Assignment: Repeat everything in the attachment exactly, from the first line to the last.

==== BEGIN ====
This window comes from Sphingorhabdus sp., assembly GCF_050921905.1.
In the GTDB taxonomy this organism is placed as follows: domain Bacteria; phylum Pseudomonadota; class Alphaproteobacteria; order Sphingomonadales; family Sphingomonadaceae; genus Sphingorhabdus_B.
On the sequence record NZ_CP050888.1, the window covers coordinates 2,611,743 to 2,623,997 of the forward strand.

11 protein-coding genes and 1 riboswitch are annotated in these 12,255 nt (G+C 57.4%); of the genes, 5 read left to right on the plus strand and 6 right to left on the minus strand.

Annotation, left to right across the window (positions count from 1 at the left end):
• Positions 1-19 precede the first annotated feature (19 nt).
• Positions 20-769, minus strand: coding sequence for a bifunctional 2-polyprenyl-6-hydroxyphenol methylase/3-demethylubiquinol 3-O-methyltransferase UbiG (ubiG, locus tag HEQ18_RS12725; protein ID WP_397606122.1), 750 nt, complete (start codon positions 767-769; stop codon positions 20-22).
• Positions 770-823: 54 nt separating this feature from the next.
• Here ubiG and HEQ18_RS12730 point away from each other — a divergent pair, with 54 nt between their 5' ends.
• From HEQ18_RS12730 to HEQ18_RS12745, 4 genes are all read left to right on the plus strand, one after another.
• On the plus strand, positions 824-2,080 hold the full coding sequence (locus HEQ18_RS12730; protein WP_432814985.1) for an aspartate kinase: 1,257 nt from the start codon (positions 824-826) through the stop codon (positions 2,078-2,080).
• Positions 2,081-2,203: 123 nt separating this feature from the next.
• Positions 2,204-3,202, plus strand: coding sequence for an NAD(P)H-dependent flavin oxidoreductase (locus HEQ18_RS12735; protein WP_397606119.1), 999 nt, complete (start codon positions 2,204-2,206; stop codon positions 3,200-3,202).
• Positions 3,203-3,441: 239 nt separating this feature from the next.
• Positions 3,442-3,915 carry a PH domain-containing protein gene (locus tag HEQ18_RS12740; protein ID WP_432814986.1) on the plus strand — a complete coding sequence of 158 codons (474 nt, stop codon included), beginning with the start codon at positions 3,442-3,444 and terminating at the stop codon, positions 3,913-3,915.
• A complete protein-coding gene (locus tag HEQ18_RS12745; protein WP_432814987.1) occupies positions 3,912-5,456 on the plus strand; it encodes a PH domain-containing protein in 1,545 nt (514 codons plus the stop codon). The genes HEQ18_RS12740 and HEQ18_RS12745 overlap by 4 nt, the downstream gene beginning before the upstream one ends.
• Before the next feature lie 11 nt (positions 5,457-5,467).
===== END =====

This window comes from Sphingorhabdus sp., assembly GCF_050921905.1.
In the GTDB taxonomy this organism is placed as follows: domain Bacteria; phylum Pseudomonadota; class Alphaproteobacteria; order Sphingomonadales; family Sphingomonadaceae; genus Sphingorhabdus_B.
On the sequence record NZ_CP050888.1, the window covers coordinates 2,611,743 to 2,623,997 of the forward strand.

11 protein-coding genes and 1 riboswitch are annotated in these 12,255 nt (G+C 57.4%); of the genes, 5 read left to right on the plus strand and 6 right to left on the minus strand.

Annotation, left to right across the window (positions count from 1 at the left end):
• Positions 1-19 precede the first annotated feature (19 nt).
• Positions 20-769, minus strand: coding sequence for a bifunctional 2-polyprenyl-6-hydroxyphenol methylase/3-demethylubiquinol 3-O-methyltransferase UbiG (ubiG, locus tag HEQ18_RS12725; protein ID WP_397606122.1), 750 nt, complete (start codon positions 767-769; stop codon positions 20-22).
• Positions 770-823: 54 nt separating this feature from the next.
• Here ubiG and HEQ18_RS12730 point away from each other — a divergent pair, with 54 nt between their 5' ends.
• From HEQ18_RS12730 to HEQ18_RS12745, 4 genes are all read left to right on the plus strand, one after another.
• On the plus strand, positions 824-2,080 hold the full coding sequence (locus HEQ18_RS12730; protein WP_432814985.1) for an aspartate kinase: 1,257 nt from the start codon (positions 824-826) through the stop codon (positions 2,078-2,080).
• Positions 2,081-2,203: 123 nt separating this feature from the next.
• Positions 2,204-3,202, plus strand: coding sequence for an NAD(P)H-dependent flavin oxidoreductase (locus HEQ18_RS12735; protein WP_397606119.1), 999 nt, complete (start codon positions 2,204-2,206; stop codon positions 3,200-3,202).
• Positions 3,203-3,441: 239 nt separating this feature from the next.
• Positions 3,442-3,915 carry a PH domain-containing protein gene (locus tag HEQ18_RS12740; protein ID WP_432814986.1) on the plus strand — a complete coding sequence of 158 codons (474 nt, stop codon included), beginning with the start codon at positions 3,442-3,444 and terminating at the stop codon, positions 3,913-3,915.
• A complete protein-coding gene (locus tag HEQ18_RS12745; protein WP_432814987.1) occupies positions 3,912-5,456 on the plus strand; it encodes a PH domain-containing protein in 1,545 nt (514 codons plus the stop codon). The genes HEQ18_RS12740 and HEQ18_RS12745 overlap by 4 nt, the downstream gene beginning before the upstream one ends.
• Before the next feature lie 11 nt (positions 5,457-5,467).